Amina Mohamed
Scarborough

Ontario’s election may be dividing people, but journalism doesn’t have to

The Discourse is here to get beyond polarizing politics and talk about the issues that really matter to you.
Emma Jones June 8, 2018

The votes may be in, but the conversation is just beginning. One day after Ontario’s election, we’re ready to listen to you.

After a contentious race, Doug Ford’s Progressive Conservative Party won the provincial election, forming a majority government at Queen’s Park.

The PCs won 76 seats in Ontario’s legislature, while the New Democrats captured 40 seats. The Liberals managed only seven, resulting in the incumbent’s loss of official party status, and the resignation of former Premier Kathleen Wynne as leader of the Ontario Liberal Party. The Green Party won its first-ever seat in an Ontario election.

Going into Thursday, we knew the seat-rich 905 — that is, the cluster of suburban communities surrounding the city of Toronto — would have a major role to play in deciding its outcome. That’s because the region hosts 29 seats, nearly a quarter of the total for Ontario. Sure enough, many of the PC seats are situated in the 905, while the downtown core primarily voted Liberal and NDP.

Progressive Conservative campaigns promoted Ford as the everyperson’s candidate, and the election results may reflect those efforts. 905 regions like Peel, Durham, and York are diverse, rapidly growing communities populated largely by immigrants and people of colour.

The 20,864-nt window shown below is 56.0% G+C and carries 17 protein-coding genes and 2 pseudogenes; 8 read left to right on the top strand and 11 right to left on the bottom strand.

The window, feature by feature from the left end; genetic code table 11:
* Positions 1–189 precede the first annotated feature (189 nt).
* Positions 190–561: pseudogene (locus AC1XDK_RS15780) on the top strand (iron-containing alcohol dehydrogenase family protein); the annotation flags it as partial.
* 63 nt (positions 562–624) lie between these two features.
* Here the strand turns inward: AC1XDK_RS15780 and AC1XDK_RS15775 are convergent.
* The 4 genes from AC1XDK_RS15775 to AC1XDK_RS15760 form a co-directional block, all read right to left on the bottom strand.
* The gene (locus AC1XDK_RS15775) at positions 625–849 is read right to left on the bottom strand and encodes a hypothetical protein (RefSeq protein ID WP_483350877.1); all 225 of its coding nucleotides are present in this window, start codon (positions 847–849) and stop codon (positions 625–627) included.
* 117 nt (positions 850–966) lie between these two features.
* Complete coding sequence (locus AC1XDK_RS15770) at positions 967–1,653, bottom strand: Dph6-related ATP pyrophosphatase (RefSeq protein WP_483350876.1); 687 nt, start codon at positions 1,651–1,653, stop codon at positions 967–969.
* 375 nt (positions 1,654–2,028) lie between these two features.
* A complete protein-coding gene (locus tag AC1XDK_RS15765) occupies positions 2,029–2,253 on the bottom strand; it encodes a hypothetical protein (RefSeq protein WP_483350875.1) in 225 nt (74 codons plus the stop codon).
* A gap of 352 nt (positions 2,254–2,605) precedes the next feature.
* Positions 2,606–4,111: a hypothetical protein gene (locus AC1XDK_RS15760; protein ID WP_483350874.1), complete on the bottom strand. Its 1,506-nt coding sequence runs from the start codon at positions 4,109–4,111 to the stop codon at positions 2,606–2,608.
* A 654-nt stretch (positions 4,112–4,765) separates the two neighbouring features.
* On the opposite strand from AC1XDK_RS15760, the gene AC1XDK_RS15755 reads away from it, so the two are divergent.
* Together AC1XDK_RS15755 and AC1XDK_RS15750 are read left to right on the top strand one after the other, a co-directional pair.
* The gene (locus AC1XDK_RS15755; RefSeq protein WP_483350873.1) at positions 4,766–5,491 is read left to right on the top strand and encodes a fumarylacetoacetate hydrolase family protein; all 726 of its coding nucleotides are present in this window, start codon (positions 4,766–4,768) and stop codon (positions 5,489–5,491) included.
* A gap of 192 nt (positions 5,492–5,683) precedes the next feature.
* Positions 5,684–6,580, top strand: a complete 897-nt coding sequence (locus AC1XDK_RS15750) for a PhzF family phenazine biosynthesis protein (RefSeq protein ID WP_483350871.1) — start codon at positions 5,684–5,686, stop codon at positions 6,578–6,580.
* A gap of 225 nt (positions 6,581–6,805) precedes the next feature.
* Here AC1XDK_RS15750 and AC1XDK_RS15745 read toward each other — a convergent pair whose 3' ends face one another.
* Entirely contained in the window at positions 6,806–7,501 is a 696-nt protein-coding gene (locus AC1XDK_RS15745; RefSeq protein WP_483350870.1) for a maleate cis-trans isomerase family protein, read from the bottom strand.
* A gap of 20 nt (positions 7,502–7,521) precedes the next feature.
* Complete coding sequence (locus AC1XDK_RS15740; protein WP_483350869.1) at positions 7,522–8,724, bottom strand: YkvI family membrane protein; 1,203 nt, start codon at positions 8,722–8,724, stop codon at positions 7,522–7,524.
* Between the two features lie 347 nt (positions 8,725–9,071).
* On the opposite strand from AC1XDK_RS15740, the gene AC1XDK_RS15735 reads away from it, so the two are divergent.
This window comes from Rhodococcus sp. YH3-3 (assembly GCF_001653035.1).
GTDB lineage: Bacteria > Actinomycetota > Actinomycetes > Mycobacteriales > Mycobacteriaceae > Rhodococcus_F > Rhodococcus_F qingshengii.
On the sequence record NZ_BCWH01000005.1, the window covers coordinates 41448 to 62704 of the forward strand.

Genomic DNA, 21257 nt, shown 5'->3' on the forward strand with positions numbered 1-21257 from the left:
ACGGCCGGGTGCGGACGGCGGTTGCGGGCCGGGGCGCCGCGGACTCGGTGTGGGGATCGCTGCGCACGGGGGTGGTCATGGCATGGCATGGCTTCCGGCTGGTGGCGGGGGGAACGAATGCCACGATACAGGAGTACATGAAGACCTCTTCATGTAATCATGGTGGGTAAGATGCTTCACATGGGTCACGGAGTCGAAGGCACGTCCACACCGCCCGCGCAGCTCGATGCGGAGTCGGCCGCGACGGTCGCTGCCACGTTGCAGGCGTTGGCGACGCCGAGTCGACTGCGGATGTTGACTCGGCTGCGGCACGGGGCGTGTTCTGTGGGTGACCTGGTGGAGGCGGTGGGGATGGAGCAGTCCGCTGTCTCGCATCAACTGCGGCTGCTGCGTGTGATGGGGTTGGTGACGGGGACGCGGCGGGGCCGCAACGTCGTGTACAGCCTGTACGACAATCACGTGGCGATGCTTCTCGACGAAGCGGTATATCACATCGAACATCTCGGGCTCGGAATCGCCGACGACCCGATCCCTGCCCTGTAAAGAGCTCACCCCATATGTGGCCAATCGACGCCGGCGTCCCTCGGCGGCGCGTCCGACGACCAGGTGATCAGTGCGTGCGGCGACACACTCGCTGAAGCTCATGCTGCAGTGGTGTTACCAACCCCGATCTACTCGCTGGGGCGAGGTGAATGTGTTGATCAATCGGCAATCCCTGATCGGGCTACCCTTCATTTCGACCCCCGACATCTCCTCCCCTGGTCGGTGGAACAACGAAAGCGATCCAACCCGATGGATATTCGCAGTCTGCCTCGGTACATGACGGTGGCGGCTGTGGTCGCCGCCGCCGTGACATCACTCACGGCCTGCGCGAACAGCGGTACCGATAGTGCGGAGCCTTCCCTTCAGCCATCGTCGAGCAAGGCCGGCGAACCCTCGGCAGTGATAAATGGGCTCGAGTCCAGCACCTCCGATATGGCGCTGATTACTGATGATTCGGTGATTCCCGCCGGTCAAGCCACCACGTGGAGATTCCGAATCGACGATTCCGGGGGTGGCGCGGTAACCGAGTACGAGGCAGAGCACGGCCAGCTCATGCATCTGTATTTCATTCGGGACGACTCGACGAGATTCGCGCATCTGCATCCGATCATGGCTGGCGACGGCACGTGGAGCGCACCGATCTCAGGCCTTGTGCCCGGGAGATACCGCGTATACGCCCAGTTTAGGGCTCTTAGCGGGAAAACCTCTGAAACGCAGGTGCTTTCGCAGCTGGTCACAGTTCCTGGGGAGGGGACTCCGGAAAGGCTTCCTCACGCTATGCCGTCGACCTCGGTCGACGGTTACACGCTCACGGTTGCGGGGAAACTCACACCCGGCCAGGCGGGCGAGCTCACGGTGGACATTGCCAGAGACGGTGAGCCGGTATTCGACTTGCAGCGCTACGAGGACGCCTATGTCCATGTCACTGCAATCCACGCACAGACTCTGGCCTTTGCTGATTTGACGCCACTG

Reporter Emma Jones talks to a resident at the Dundas West Fest summer festival on June 1. Sadiya Ansari/The Discourse

At the same time, new survey data from Ipsos (for Global News) shows that 42 per cent of Ontario voters cast their ballots strategically, which means they voted with the goal of stopping a specific party or candidate from forming a government.

Amid strong opinions, polarizing debate and reactive news coverage, it can be hard to know what these results mean for you, your family, your friends and your neighbours. That’s why we want to talk about it with you.

This week, The Discourse launched #GTADiscourse, a month-long reporting project aimed at surfacing untold stories and perspectives in four communities in the Greater Toronto Area that are underserved by existing media. My colleague Sadiya Ansari and I want to go beyond the superficial, and uncover information that locals need to have meaningful discussions about the issues that matter most to them. 

So, we’re spending time in the 905 and the 416, hosting pop-up events and interviewing community members in Little Portugal, Brampton, Willowdale and Scarborough. The PCs won new seats in Scarborough and Willowdale, while Brampton selected both PC and NDP counsellors. The two electoral districts encompassing Little Portugal went to the NDP.

Help us by getting involved. Whether you live in one of the communities we’re covering, or reside elsewhere in the GTA, follow #GTADiscourse on social media to track our trip and learnings. Finally, subscribe to our newsletter to get weekly updates about #GTADiscourse straight to your inbox.

Elections can be divisive — but journalism doesn’t have to be. Let’s talk, Toronto!

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